The EU Action Plan on Financing Sustainable Growth is dramatically changing perceptions of the importance of ESG factors within the European asset management industry. Will this comprehensive strategy—with three main objectives and ten associated actions—impact the asset management industry in Ireland this much?
The answer, in short, is yes.
For four of the actions—benchmarking, disclosures, green bonds and taxonomy—technical expert groups (TEG) will assist policymakers. The outcome of the work performed by them will likely affect the Irish Asset Management industry not least in the areas of compliance, strategy, product governance and reporting. While some may see the deadline for compliance as being many months or years away, the time to prepare is now.
There will be considerable discussions surrounding these actions, and the timelines for finalising of the underlying regulations are not yet known. However, some dates and deadlines are anticipated:
How can the asset management industry within Ireland ensure that they stay abreast of these timelines and requirements? Can they ensure that as an entity operating in Ireland, they are ready and fully compliant? What do Irish asset managers, and the industry as a whole, need to be considering?
An initial consideration could be: do I want to be a leader in this area, or will I settle for being in the middle of the pack? In our recent "Asset and Wealth Management Revolution: Investor perspectives — Rethinking purpose and performance" report, we identified that investors as a group ranked ESG as one of their top priorities, outranking fees. By settling to be middle of the pack, are you reducing your attractiveness to investors and ultimately harming your business?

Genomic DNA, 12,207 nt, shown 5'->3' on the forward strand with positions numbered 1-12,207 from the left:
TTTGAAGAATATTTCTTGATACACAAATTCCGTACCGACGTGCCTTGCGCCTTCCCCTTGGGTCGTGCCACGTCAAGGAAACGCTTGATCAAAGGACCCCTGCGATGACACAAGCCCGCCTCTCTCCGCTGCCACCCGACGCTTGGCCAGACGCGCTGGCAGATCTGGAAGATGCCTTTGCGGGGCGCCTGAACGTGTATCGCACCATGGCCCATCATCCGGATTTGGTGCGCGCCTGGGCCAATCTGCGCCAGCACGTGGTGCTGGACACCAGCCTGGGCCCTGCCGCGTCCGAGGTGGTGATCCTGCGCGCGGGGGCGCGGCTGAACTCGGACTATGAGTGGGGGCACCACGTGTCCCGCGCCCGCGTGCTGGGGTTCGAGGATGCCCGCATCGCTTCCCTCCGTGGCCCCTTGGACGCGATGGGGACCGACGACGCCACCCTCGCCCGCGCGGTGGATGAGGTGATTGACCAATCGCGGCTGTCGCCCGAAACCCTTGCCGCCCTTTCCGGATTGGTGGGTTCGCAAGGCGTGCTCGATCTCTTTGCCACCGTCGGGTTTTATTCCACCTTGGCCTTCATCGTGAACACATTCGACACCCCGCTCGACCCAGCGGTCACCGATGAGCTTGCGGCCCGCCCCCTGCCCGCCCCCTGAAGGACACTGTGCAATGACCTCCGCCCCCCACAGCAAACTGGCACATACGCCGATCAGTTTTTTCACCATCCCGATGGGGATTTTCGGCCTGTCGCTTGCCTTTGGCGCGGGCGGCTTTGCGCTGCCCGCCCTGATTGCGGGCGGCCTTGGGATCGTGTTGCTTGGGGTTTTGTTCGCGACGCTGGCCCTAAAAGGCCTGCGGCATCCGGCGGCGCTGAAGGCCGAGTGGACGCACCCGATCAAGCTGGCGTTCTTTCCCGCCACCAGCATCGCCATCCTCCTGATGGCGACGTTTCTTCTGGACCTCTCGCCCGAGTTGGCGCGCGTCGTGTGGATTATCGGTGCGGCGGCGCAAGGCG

Irish asset managers will need to revisit their product offering, looking to match investor preferences with existing or even new products. Are they ready to make these decisions? And if new products are offered, or they are amending existing products, they need to have underlying offering documents and marketing materials updated. Has this been accounted for in the current year budget and timeline of activity?
The tone needs to be set from the top in every impacted organisation concerning new regulations which will be coming through in this area. Otherwise, adoption in full will not be achieved, or not executed to its fullest potential. On this note, the tone cannot be set without the leaders being fully aware of all changes, the potential effects of these changes and the associated actions which are required. Is there a need for retraining, reskilling or upskilling at the top - and, in fact, across your whole organisation?
Even if the tone is set from the top, and the appropriate levels of upskilling adopted, Irish asset managers should also be looking to see whether their internal technology systems can handle these changes. Take as an example, the new disclosure requirements. Asset managers will need specific data for these both internal and external are their systems equipped to generate this or will a degree of upskilling be required within their technology systems as well? Can their current systems deal with the need for sensitivity analysis and risk assessments?
The above are only a handful of the considerations which need to be taken by those operating within the Irish Asset and Wealth Management industry. Talk to us today about your concerns and considerations, we're looking forward to hearing from you.